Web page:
Well, not exactly back to the drawing board for everything… What has developed since doing the actual schematic is that the display module was treated as a black box. Now it is time to open this up and understand how this is to work. The beauty of this approach is that not knowing anything about the display module has not held me up on the other, simpler aspects of the project. This module is possibly going to be the most challenging. There are several dynamic elements to it and it is also going to be the module that will draw the most current. So far I have indicated that this module will be supplied by Vbb i.e. +5V and will be interfaced with the controller via a SPI bus.
The first challenge is which direction to take this. I find myself at a bit of a cross roads. Searching the internet for a suitable example as a starting point, I see there are already 7-segment display driver from Maxim i.e. MAX7221. The advantage here is that it provides many features that make the implementation of a clock display relatively simple. I have quickly put together the block diagram that shows the intended implementation. It seems I could use the fourth and fifth digits to drive the colon and auto-time and alarm enabled indicators. The implications on the driving current need to be ratified.
The down side is the cost and the power consumption. It would mean rethinking my use of the MCP1703T-5002E/CB as the main regulator since this is limited to 250mA only. In reality, for practical purposes, even 250mA is to high for an appliance that is expected to be running 24×7 such as a digital alarm clock.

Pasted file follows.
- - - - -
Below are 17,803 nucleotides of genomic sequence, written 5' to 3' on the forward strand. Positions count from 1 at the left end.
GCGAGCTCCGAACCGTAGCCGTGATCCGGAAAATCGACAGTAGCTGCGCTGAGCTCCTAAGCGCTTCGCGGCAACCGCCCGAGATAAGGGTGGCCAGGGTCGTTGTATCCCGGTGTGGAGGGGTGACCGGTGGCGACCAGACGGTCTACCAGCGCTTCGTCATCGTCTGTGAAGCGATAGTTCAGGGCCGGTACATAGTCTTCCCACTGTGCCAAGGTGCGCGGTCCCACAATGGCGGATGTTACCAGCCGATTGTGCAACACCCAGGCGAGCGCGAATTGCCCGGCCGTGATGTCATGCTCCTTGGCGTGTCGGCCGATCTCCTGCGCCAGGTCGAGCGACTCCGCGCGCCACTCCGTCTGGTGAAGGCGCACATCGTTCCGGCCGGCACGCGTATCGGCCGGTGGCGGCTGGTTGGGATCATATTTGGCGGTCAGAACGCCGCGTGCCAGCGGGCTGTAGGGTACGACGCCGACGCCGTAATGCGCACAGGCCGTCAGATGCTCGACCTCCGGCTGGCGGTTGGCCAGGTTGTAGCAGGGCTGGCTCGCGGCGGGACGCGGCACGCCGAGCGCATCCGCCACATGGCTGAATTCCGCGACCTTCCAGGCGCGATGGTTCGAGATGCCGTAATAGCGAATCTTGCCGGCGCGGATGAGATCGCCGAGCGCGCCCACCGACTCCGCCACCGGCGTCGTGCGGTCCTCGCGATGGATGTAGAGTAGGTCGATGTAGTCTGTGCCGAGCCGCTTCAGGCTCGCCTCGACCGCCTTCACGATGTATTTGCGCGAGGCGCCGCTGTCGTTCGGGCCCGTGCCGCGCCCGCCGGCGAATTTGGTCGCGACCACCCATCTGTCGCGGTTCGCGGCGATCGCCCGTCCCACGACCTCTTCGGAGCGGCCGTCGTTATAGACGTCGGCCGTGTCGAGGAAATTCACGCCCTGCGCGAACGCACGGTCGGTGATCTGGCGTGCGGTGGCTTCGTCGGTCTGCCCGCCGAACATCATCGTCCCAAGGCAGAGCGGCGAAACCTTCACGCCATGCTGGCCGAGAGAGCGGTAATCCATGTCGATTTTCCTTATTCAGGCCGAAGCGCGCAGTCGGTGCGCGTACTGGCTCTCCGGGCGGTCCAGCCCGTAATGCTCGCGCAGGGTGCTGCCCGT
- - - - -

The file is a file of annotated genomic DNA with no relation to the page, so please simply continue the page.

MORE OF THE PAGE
The alternative to using the display driver is to implement this myself. The advantage there is I am free to introduce what behaviour I need for the module to work within this project. The disadvantage is additional complexity in firmware updates. There will be two micro-controllers to contend with. At this stage, I have not done any calculations to see if there would be a saving in cost or power drawn by going the home-made route.
The block diagram for the micro controller based display module is very similar. The micro controller is used to replace the behaviour of the display driver chip. Although an ATMega88 is depicted here, any suitable i.e. low powered micro controller would suffice. As long as the duty cycle on the LED segments and indicator lamps is enough to provide a clear display.
Where to now?
Since I am at a cross road, the best way forward is to try things out. This is probably not good SysML practice since the design is not actually complete. But prototyping must be considered a part of design. I don’t have enough information to make a sensible decision as to the direction. The best way forward is to implement a prototype of the two possibilities and make the best choice from there. In this case I will be able to measure physical performance and power consumption and not relay on theoretical calculations.